Lucid Culture

JAZZ, CLASSICAL MUSIC AND EVERYTHING IN BETWEEN

Ripple Music’s First Anniversary Free Sampler – Get It While You Can

In this age of independent music, do we really need labels at all? If you want to sell more than downloads and unload physical product in a country where you don’t live, or probably won’t be visiting soon, a label can be useful. And good branding never hurts – Norton does garage rock; Tzadik does every shade of klezmer and sometimes the Middle East; and Ripple Music have carved themselves a niche as purveyors of tasty, retro 70s stoner rock. Considering how much great stuff these guys have put out over the last year, the answer’s yes, these guys actually fill a need, unlike the parasitic corporate labels.

Ripple Music went for cred right off the bat by signing Poobah, whose 1972 proto-metal classic Let Me In they reissued last year. And they wasted no time scoring midwestern acid rock cult favorites the JPT Scare Band, who just played their first gig in 35 years if you can believe it. In this age where virtually everything audible online is free, and most commercial radio stations won’t go near good original music, how does a label stay in business? Like a drug dealer. They turn you on to their product for free and then let you decide, heh heh. Their freebie right now is a first anniversary sampler available for free at their bandcamp site, featuring bands whose material they’ve released or reissued, often on vinyl as well as digitally, in the past year, along with previews of a couple of upcoming releases. It’s a cool mixtape for 7-11 parking lots.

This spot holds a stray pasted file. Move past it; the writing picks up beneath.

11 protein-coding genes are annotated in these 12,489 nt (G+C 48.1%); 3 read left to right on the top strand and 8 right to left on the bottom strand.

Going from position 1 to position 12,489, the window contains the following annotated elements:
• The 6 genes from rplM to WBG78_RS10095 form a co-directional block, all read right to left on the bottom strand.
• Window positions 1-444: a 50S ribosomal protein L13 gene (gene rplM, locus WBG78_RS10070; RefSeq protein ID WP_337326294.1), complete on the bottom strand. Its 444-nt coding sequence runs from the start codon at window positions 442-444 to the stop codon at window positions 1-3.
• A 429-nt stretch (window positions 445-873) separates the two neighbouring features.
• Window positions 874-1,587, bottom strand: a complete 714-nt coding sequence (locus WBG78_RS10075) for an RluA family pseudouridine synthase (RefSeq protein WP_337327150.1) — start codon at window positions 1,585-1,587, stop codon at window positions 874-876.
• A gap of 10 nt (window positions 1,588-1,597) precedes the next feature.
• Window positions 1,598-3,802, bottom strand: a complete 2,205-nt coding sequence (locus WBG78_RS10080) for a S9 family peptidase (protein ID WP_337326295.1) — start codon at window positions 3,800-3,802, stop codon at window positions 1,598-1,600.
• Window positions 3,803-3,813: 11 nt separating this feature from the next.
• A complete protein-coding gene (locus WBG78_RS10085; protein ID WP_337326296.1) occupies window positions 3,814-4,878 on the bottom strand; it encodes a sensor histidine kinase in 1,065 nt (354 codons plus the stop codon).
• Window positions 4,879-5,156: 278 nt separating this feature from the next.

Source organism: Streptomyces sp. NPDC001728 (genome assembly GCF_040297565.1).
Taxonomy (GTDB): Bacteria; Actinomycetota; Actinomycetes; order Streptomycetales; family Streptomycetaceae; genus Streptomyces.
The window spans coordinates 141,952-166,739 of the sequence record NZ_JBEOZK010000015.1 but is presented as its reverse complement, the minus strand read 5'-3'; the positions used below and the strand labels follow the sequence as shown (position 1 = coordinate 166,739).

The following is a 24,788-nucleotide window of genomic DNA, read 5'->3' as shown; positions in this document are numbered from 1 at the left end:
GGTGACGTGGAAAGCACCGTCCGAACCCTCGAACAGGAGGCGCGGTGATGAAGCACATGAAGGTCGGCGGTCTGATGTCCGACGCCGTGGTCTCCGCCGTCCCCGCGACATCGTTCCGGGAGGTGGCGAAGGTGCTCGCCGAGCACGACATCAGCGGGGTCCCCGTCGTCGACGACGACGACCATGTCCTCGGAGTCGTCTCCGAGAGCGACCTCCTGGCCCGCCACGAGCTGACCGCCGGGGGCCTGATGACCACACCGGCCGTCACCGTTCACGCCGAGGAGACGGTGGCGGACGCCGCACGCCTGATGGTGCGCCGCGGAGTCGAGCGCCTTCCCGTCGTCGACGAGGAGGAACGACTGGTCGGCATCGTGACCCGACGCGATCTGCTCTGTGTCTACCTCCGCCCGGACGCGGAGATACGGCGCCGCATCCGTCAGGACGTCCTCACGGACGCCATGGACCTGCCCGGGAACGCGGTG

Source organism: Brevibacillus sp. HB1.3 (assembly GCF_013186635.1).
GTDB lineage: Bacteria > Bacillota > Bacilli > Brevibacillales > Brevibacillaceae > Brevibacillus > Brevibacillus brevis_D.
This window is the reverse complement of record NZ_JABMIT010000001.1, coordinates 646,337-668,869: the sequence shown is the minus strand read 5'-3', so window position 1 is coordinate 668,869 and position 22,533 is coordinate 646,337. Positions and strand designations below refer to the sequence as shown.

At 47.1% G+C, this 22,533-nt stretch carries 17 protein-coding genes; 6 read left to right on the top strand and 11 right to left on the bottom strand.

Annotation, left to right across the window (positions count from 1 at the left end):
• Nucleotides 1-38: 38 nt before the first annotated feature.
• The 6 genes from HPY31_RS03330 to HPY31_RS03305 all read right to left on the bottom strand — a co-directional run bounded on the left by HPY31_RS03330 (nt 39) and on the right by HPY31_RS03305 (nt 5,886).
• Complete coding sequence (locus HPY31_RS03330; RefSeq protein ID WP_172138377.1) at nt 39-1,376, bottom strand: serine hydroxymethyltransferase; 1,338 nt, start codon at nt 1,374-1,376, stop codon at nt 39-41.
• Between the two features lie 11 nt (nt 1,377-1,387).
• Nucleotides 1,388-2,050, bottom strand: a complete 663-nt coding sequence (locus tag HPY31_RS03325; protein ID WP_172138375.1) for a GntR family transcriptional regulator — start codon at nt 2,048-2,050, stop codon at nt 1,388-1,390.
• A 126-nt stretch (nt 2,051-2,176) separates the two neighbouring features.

As usual with this kind of stuff, the more fun the bands let themselves have, the better the music is (which applies to pretty much any style when you think about it). “70s rock preservationists” Stone Axe are a mighty good choice to open the album with Riders of the Night, a period-perfect, LOL Spinal Tap party scenario. They’re “busy blowing smoke rings around the midnight sun,” and the guitars do the same. Surprisingly, Mighty High, Brooklyn’s funniest self-described regressive rock act don’t go as hard for the comedy as they usually do, although their track, Don’t Panic – It’s Organic, is smoking. Imagine it’s 1973, Blue Oyster Cult is trying to channel Chuck Berry and kicking out the best guitar solos on the entire compilation, evil chromatic Deniz Tek style.

The JPT Scare Band’s contribution, It’s a Jungle, really is a time trip. It has the feel of a vinyl rip – that sidewinding, trebly, melodic bass and those Spooky Tooth metalfunk hooks are killer. And is that a qanun (Arabic hammered dulcimer) slapping the lo-fi synth upside the head? Surprisingly, Poobah is represented by one of the less ferocious tracks from Let Me In, although this one shows off the rhythm section: it’s not just Jim Gustafson guitar pyrotechnics. But Venomin James’ Bullet Juice delivers buckets of evil via a delicious Sabbath-style chromatic riff and a razorwire wah solo that leaves you wanting more. And Mos Generator’s moonshine-running anthem Stone County Line injects fresh blood into a bunch of hallowed 70s moves, with some blunt instrument Bill Ward-ish drums.

There are a couple of ringers here. Modern Day Moonshine offer a soulfully shuffling update on the Grateful Dead’s Cumberland Blues, while Bay Area songwriter Kevin Beadles’ Sharkskin sounds like a metal spoof done as bluesy, swinging, late 70s Rhodes piano pop. It wouldn’t be out of place on a Tubes album. There’s also Tripdavon’s By the River, which merges southern slide guitar rock and blues overtones; riff-heavy Scottish band Iron Claw, which would fit in fine with the Nazareth catalog; and Vancouver band Fen’s Queen of the Mountain, pensive and apprehensive with lots of dynamic shifts – these guys sound like they used to listen to grunge but left it behind. There are a couple of duds, but what do you expect for nothing? Get it while it’s still available.

July 26, 2011 Posted by | Music, music, concert, review, Reviews, rock music | , , , , , , , , , , , , , , , , , , , , , , , , , , , , , | 4 Comments

   

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